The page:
Why Are My Eyes So Itchy? 9 Common Causes and Natural Remedies

Itchy, watery eyes are no fun to deal with. If your eyes feel irritated, dry, or downright uncomfortable, you're probably wondering what's causing the problem and how to get relief fast. In this post, I'll go over the most common reasons for itchy eyes and simple home remedies you can try to soothe the irritation. Keep reading to learn why your eyes are itching and how to stop the madness!


Allergies are one of the most common causes of itchy eyes. Seasonal allergies to pollen, grass, and mold can trigger itchiness when your eyes are exposed. Pet dander, dust mites in your home, and other indoor allergens may also irritate your eyes and cause redness, swelling, and excessive watering. Allergic reactions cause your eyes to release histamine, which leads to inflammation. If you suspect allergies are the culprit, see an allergist about allergy testing and possible treatments like antihistamine eye drops or oral medications. Staying indoors when pollen counts are high and using HEPA air filters can also help reduce allergy irritation.

Dry Eyes

Dry eye syndrome is another major cause of itchy eyes. Your eyes need a constant flow of tears to stay lubricated. When tear production is inadequate, your eyes will feel dry and irritated. Dry eyes are often worse in windy conditions, heated/air-conditioned rooms, and other environments where moisture evaporates quickly. Staring at digital screens for too long can also contribute to dryness. Using a humidifier, taking frequent breaks when looking at screens, and applying preservative-free eye drops can help replenish moisture. If your dry eyes are chronic, your doctor may recommend prescription eye drops or treatments to stimulate tear production.

Eye Infections

Itchy eyes are often one of the first symptoms of a bacterial, viral, or fungal eye infection. Pink eye (conjunctivitis) is a prime example—this highly contagious infection makes eyes look pink or red due to inflammation and causes itchiness, discharge, and crusting around the eyes. Other common eye infections like blepharitis (eyelid inflammation) and keratoconjunctivitis (cornea inflammation) also provoke itchiness. See an ophthalmologist right away if you suspect an infection, since prompt treatment with antibiotic or antiviral eye drops is important.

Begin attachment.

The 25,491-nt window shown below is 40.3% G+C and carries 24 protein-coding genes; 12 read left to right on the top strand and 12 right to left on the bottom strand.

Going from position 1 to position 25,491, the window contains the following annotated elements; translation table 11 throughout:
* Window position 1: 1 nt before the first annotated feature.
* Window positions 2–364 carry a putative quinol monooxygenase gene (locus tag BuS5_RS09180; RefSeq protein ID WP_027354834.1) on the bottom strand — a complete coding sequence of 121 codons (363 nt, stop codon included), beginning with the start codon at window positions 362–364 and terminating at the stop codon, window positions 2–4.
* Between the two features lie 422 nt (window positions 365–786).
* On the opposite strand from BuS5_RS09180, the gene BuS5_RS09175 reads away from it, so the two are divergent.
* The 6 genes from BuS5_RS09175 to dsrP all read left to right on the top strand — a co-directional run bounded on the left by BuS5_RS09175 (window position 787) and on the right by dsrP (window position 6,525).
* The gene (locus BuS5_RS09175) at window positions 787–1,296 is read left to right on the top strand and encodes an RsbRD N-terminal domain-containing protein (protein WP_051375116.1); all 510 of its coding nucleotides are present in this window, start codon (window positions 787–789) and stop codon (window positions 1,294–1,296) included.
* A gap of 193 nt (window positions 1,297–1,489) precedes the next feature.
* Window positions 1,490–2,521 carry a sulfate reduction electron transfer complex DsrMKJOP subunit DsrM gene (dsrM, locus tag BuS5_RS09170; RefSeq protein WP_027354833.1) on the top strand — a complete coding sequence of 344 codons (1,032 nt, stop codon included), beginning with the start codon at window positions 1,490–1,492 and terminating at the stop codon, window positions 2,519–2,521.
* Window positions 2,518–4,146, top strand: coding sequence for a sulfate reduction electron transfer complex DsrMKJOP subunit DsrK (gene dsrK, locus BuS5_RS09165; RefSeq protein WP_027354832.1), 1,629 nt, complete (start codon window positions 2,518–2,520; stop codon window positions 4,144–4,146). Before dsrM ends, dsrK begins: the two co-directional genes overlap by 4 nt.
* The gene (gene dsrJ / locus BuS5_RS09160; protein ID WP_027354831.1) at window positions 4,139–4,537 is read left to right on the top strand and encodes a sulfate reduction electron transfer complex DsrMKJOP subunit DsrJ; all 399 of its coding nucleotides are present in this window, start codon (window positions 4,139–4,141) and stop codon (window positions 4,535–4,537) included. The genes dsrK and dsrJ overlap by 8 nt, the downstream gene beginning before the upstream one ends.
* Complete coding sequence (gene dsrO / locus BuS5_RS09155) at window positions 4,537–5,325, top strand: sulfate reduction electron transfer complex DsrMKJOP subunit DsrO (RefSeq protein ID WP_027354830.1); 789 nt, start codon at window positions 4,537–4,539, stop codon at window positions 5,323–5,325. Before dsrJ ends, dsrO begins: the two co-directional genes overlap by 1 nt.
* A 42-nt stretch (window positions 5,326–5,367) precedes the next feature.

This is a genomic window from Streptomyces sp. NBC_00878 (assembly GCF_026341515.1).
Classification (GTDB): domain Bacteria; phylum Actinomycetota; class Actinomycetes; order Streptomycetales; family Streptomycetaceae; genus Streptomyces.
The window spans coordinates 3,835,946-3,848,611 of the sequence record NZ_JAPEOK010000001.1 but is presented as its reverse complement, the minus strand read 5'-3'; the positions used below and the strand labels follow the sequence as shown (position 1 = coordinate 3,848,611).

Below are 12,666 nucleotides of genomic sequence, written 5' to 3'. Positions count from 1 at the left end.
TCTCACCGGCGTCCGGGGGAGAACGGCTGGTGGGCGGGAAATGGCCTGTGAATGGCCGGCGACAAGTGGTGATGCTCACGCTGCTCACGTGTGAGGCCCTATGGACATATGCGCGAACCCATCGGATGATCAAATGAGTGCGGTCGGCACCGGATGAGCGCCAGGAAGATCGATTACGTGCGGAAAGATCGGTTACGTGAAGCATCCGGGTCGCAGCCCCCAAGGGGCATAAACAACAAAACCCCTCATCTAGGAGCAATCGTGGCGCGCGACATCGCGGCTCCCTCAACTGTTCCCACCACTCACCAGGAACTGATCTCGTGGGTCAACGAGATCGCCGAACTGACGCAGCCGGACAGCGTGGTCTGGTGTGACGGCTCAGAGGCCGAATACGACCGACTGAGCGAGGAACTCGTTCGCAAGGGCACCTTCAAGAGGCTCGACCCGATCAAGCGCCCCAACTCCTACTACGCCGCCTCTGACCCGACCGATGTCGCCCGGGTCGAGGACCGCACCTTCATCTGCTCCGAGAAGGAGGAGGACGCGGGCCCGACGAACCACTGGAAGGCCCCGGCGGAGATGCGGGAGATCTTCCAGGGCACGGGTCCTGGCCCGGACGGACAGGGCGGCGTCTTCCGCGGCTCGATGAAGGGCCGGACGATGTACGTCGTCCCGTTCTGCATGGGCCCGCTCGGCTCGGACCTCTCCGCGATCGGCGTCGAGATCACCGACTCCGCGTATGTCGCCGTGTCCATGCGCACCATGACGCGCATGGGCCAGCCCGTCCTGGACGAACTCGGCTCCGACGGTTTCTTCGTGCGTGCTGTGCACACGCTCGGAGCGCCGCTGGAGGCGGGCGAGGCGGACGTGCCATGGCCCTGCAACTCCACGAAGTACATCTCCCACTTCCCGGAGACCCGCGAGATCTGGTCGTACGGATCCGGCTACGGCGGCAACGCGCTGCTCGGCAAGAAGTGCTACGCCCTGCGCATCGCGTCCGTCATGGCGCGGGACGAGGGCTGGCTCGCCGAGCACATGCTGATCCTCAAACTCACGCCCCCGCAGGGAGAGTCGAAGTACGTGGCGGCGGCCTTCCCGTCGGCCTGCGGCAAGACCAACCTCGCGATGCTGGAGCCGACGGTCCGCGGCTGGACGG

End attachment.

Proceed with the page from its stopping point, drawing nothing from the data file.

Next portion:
Environmental Irritants

Airborne irritants like smoke, dust, and fumes can aggravate your eyes and cause red, itchy discomfort. Indoor pollutants from candles, cleaning products, or cigarette smoke may be to blame. Outdoor irritants like car exhaust and haze can also bother your eyes. Wearing wraparound sunglasses when outside protects your eyes from particles in the air. At home, using air purifiers and avoiding chemical irritants can help prevent itchy eyes. Rinsing your eyes with cool water after exposure provides quick relief.

Chronic Eye Conditions

For some people, constant eye itching is due to an underlying chronic eye condition like blepharitis or keratoconjunctivitis. Blepharitis causes inflammation along the eyelid margins, while keratoconjunctivitis creates irritation on the cornea. Both problems can make your eyes feel gritty and itchy every day. Proper eyelid hygiene using warm compresses and tea tree oil scrubs can help manage blepharitis. Medicated eye drops may be prescribed for keratoconjunctivitis. Identifying and treating the underlying condition is key to stopping the itch.

Eye Strain